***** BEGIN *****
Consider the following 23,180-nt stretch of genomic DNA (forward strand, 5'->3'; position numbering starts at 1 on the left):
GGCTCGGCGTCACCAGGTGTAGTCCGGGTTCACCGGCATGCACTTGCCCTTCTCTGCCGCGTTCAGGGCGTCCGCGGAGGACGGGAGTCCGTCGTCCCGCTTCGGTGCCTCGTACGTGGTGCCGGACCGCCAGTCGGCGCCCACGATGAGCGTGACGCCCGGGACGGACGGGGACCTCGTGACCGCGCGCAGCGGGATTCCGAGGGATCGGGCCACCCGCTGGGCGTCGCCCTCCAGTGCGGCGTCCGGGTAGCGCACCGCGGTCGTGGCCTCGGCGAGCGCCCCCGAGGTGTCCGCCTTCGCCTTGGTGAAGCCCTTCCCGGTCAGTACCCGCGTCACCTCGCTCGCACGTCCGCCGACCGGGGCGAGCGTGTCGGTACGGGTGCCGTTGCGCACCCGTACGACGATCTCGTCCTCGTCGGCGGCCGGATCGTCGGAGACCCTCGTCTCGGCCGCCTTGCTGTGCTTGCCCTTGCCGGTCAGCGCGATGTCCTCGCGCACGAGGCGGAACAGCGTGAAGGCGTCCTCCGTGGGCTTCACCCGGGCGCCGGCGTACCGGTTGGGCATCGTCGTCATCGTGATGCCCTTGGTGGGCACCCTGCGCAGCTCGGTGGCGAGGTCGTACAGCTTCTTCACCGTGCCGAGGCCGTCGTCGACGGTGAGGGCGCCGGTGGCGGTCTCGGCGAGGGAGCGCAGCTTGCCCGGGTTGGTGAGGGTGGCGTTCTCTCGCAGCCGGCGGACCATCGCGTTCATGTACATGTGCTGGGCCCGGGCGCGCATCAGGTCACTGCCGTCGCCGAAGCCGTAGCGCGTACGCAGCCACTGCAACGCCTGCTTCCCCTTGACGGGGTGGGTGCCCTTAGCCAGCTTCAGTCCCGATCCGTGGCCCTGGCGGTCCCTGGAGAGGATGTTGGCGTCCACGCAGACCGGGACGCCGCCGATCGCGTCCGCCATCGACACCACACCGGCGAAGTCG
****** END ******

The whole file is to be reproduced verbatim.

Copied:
Consider the following 23,180-nt stretch of genomic DNA (forward strand, 5'->3'; position numbering starts at 1 on the left):
GGCTCGGCGTCACCAGGTGTAGTCCGGGTTCACCGGCATGCACTTGCCCTTCTCTGCCGCGTTCAGGGCGTCCGCGGAGGACGGGAGTCCGTCGTCCCGCTTCGGTGCCTCGTACGTGGTGCCGGACCGCCAGTCGGCGCCCACGATGAGCGTGACGCCCGGGACGGACGGGGACCTCGTGACCGCGCGCAGCGGGATTCCGAGGGATCGGGCCACCCGCTGGGCGTCGCCCTCCAGTGCGGCGTCCGGGTAGCGCACCGCGGTCGTGGCCTCGGCGAGCGCCCCCGAGGTGTCCGCCTTCGCCTTGGTGAAGCCCTTCCCGGTCAGTACCCGCGTCACCTCGCTCGCACGTCCGCCGACCGGGGCGAGCGTGTCGGTACGGGTGCCGTTGCGCACCCGTACGACGATCTCGTCCTCGTCGGCGGCCGGATCGTCGGAGACCCTCGTCTCGGCCGCCTTGCTGTGCTTGCCCTTGCCGGTCAGCGCGATGTCCTCGCGCACGAGGCGGAACAGCGTGAAGGCGTCCTCCGTGGGCTTCACCCGGGCGCCGGCGTACCGGTTGGGCATCGTCGTCATCGTGATGCCCTTGGTGGGCACCCTGCGCAGCTCGGTGGCGAGGTCGTACAGCTTCTTCACCGTGCCGAGGCCGTCGTCGACGGTGAGGGCGCCGGTGGCGGTCTCGGCGAGGGAGCGCAGCTTGCCCGGGTTGGTGAGGGTGGCGTTCTCTCGCAGCCGGCGGACCATCGCGTTCATGTACATGTGCTGGGCCCGGGCGCGCATCAGGTCACTGCCGTCGCCGAAGCCGTAGCGCGTACGCAGCCACTGCAACGCCTGCTTCCCCTTGACGGGGTGGGTGCCCTTAGCCAGCTTCAGTCCCGATCCGTGGCCCTGGCGGTCCCTGGAGAGGATGTTGGCGTCCACGCAGACCGGGACGCCGCCGATCGCGTCCGCCATCGACACCACACCGGCGAAGTCG